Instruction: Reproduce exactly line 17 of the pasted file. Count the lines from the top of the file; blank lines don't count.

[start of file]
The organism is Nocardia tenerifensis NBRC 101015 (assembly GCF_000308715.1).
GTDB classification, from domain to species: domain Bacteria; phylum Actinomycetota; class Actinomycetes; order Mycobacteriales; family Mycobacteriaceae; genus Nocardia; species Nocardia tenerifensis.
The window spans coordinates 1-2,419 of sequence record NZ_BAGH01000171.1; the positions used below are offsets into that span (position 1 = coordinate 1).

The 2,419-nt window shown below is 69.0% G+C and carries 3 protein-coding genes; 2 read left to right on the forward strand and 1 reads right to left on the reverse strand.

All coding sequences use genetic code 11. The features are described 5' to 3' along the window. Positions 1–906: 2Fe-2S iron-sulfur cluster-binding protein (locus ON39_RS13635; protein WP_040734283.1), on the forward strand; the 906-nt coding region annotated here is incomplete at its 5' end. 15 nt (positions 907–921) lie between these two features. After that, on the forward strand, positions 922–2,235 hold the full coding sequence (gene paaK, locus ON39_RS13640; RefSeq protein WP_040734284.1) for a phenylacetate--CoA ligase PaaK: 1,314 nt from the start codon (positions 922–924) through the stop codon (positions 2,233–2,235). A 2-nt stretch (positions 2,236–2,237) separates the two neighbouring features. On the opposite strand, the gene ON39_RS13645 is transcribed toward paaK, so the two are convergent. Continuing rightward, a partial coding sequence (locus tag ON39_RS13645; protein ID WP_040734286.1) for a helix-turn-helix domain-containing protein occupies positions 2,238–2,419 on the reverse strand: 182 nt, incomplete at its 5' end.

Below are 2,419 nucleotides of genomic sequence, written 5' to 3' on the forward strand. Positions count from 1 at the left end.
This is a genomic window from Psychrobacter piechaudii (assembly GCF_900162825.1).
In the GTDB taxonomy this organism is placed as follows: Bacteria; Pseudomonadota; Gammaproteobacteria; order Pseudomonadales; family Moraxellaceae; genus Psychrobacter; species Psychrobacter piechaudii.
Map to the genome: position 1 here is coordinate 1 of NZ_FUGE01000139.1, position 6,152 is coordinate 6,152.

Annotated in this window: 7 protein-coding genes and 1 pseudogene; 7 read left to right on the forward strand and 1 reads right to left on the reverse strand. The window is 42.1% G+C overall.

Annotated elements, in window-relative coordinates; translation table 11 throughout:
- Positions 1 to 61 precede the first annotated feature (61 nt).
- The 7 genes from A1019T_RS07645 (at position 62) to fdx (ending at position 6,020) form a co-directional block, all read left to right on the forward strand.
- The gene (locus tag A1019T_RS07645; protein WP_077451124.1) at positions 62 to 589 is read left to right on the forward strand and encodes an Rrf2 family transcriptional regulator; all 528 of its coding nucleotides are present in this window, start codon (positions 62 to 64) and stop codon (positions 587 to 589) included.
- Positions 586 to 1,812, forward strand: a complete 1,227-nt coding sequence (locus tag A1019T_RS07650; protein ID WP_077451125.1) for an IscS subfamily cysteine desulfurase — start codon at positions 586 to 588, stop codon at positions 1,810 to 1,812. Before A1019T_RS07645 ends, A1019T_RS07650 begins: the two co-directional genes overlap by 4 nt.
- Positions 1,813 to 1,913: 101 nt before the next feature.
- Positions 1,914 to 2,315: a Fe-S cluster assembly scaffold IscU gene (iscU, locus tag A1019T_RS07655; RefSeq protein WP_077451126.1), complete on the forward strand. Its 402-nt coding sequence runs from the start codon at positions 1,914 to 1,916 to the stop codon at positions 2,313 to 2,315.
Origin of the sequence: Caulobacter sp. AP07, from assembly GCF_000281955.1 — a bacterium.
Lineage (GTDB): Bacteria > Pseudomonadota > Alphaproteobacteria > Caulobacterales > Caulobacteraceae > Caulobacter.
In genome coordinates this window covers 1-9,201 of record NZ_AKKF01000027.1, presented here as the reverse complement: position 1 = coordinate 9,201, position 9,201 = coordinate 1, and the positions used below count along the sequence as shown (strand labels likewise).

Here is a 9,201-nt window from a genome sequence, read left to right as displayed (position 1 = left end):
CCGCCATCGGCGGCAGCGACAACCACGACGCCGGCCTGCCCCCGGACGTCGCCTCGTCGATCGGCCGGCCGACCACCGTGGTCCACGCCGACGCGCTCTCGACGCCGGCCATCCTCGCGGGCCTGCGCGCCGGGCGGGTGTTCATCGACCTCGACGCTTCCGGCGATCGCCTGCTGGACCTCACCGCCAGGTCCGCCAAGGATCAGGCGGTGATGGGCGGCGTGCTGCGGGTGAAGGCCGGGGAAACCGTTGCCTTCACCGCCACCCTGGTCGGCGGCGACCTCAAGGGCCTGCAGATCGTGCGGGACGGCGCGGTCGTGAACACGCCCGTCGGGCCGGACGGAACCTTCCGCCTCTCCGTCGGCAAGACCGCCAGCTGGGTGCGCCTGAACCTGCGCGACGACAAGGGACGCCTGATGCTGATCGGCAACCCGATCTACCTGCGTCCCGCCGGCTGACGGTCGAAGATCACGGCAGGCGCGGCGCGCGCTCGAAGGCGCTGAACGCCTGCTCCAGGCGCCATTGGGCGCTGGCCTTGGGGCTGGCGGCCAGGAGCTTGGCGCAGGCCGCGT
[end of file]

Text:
- Positions 1,914 to 2,315: a Fe-S cluster assembly scaffold IscU gene (iscU, locus tag A1019T_RS07655; RefSeq protein WP_077451126.1), complete on the forward strand. Its 402-nt coding sequence runs from the start codon at positions 1,914 to 1,916 to the stop codon at positions 2,313 to 2,315.